Touch of Grace brings pageant experience, options to Chilton County

Published 11:57 am Tuesday, January 16, 2024

By Carey Reeder | Managing Editor

One of the biggest hobbies and activities in Chilton County is getting a signature store right in their own county with Touch of Grace Pageant & Prom opening in Thorsby. The pageant and prom dress shop held a ribbon cutting ceremony with the Chilton County Chamber of Commerce on Jan. 12 to welcome the community in for business.

“It has been a long time coming, and we have been working on the business for almost a year now, and I hope to see it pay off very soon,” Karli Waits, owner of Touch of Grace Prom & Pageant, said.

Waits, who has been involved in pageants since she was a young girl, also has a daughter who is also heavily involved in the pageant scene. Waits has worked in pageant shops in the past helping girls get ready for their big day. Now, she hopes she can help guide girls and their mothers in Chilton County to help make their pageant and prom dreams come true, whether they are experienced at them or getting into them for the first time.

“I just saw that there was a need around here in the community for girls to have the option to shop locally, because sometimes it is hard to go out of county to get things,” Waits said. “I wanted to provide my community with something that was very needed, and it is something I have always wanted to do.”

Touch of Grace Prom & Pageant offers a wide selection of colorful and neutral pageant and prom dresses inside their new building. The building, which was designed on the outside by Todd Bowen and Shawn Ballew, was completely redone on the inside by Waits’ husband, father-in-law and family friends using her ideas for the shop.

The inside features a receptionist desk in the front of the shop, dress selections on both sides of the store, accessories available, such as jewelry, and fitting rooms for trying on dresses to find the perfect one. The white walls are brand new inside, and match well with the original stone floors that were kept preserved inside the store.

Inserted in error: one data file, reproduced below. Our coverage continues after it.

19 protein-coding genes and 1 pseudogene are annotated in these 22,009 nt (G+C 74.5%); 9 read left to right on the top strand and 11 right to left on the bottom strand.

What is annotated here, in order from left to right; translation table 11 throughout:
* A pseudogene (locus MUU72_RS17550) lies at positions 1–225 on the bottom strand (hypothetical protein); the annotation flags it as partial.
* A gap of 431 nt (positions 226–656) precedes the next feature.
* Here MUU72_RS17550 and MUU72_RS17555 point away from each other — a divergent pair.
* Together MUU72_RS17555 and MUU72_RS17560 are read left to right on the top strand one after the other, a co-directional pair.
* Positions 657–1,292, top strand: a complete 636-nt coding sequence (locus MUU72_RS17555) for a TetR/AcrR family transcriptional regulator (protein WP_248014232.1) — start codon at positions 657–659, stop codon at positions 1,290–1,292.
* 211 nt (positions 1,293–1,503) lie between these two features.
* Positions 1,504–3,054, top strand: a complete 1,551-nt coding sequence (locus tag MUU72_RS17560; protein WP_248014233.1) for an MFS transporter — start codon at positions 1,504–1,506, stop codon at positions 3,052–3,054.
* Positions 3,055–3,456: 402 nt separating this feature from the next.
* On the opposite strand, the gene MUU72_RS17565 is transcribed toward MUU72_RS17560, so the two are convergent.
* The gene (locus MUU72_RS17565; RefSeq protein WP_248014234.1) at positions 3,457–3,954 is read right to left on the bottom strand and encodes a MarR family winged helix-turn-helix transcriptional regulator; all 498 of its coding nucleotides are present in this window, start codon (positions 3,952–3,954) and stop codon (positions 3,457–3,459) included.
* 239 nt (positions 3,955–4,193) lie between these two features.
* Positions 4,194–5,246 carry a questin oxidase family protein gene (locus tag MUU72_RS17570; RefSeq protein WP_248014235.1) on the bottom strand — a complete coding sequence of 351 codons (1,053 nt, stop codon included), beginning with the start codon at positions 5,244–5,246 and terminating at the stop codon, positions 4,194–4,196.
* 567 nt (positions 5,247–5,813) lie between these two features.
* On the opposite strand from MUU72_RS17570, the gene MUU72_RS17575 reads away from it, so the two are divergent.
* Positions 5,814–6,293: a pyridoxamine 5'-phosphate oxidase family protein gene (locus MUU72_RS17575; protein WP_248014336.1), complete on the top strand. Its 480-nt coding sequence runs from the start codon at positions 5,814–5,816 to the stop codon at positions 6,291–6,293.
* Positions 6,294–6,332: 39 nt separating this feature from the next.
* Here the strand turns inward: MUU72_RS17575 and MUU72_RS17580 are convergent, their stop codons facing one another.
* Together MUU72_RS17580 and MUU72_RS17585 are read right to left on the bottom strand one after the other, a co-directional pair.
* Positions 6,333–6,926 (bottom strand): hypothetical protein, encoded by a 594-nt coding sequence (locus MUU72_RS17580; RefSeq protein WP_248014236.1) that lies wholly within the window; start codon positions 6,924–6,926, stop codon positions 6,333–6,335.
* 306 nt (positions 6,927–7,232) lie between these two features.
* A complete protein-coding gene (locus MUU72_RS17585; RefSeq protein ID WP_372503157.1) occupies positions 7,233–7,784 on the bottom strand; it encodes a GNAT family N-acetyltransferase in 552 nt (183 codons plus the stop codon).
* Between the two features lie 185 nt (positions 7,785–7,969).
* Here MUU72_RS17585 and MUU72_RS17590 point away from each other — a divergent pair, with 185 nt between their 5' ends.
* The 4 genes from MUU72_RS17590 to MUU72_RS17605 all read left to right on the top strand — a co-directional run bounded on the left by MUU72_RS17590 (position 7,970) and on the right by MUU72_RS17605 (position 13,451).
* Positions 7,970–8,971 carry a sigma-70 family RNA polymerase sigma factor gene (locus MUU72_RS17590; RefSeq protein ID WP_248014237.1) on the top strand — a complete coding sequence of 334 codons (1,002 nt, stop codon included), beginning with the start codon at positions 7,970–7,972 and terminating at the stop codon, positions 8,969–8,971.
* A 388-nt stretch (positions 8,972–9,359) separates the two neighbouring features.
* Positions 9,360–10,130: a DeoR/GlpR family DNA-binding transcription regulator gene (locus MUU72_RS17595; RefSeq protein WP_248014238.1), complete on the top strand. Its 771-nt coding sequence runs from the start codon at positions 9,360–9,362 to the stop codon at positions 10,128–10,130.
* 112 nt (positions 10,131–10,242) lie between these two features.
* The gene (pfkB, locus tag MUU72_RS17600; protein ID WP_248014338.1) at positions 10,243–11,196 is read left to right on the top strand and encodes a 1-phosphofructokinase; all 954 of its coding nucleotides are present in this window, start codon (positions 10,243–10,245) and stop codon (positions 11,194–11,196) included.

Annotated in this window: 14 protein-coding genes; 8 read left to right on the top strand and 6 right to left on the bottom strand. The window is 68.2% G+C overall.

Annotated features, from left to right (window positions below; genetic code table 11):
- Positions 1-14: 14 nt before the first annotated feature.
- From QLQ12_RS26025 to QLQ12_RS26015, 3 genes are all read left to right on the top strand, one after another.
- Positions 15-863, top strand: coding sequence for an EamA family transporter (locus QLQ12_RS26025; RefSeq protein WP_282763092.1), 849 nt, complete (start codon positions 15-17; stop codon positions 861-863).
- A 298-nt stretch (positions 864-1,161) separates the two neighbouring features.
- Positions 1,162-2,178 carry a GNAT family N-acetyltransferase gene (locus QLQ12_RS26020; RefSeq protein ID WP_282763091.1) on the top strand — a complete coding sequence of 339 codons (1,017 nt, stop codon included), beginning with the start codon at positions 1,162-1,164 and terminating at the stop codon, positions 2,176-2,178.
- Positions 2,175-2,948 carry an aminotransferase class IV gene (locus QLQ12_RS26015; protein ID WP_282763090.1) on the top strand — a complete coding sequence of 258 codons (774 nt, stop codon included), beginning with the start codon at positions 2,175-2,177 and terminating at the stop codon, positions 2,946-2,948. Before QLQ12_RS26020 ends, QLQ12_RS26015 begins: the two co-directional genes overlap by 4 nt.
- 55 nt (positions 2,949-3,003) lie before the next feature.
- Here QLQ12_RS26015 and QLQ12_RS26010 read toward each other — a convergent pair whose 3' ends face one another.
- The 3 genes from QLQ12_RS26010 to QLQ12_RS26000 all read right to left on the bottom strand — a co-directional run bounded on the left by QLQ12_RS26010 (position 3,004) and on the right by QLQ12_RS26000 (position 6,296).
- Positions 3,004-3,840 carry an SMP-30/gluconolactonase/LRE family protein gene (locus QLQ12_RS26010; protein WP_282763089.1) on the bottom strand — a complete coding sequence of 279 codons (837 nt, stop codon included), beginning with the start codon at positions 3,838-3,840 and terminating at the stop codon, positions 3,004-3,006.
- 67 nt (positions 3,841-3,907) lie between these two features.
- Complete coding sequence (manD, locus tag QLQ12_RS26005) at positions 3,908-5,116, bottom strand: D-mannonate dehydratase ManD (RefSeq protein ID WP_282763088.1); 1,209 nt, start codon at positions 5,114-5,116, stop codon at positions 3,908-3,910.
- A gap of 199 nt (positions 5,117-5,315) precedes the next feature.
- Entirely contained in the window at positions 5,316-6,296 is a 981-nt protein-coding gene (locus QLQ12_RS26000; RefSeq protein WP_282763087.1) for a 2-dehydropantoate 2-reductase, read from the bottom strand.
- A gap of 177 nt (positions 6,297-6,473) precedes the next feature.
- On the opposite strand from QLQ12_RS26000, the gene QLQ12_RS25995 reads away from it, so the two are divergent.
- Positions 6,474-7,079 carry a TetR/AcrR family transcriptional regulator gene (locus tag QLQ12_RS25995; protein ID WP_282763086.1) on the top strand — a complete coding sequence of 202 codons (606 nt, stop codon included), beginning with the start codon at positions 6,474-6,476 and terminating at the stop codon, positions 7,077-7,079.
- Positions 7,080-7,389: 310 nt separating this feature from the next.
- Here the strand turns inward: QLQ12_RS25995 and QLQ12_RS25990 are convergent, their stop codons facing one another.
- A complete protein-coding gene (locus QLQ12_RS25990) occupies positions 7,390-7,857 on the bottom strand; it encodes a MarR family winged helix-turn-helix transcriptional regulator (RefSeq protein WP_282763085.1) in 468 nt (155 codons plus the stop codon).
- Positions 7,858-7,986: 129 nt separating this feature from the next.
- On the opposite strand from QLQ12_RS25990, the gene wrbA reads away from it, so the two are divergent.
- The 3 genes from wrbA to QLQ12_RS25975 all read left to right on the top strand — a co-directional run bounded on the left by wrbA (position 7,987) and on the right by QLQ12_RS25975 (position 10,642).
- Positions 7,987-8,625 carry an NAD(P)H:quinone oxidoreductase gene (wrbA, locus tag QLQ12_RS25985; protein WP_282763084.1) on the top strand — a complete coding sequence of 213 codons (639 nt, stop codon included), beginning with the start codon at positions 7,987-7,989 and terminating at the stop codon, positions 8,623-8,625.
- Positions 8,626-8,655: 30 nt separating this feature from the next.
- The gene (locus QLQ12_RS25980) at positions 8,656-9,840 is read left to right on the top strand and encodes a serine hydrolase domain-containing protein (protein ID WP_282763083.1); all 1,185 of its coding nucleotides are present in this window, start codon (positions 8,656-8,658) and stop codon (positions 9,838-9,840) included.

Waits said the process was stressful at times with a lot of hours going into the business, and when she first saw the building it was bare with nothing inside. It took her a minute to visualize what she could turn the store into, and with the help of her family, the visions are now a reality.

“I am very happy with the way it turned out,” Waits said. “The floors add character (to the building), but it also adds the history of the building. I am very excited to see how everything goes. I am excited to be here, and I hope I can be one of those people that can help the community.”

Waits said that the most important thing she has learned, and girls continue to learn, about doing pageants are the life skills, leadership, community service, interview skills and more that they can utilize in the real world. Waits hopes she can use her experience and new shop to help guide anyone during their new pageant journeys in the future.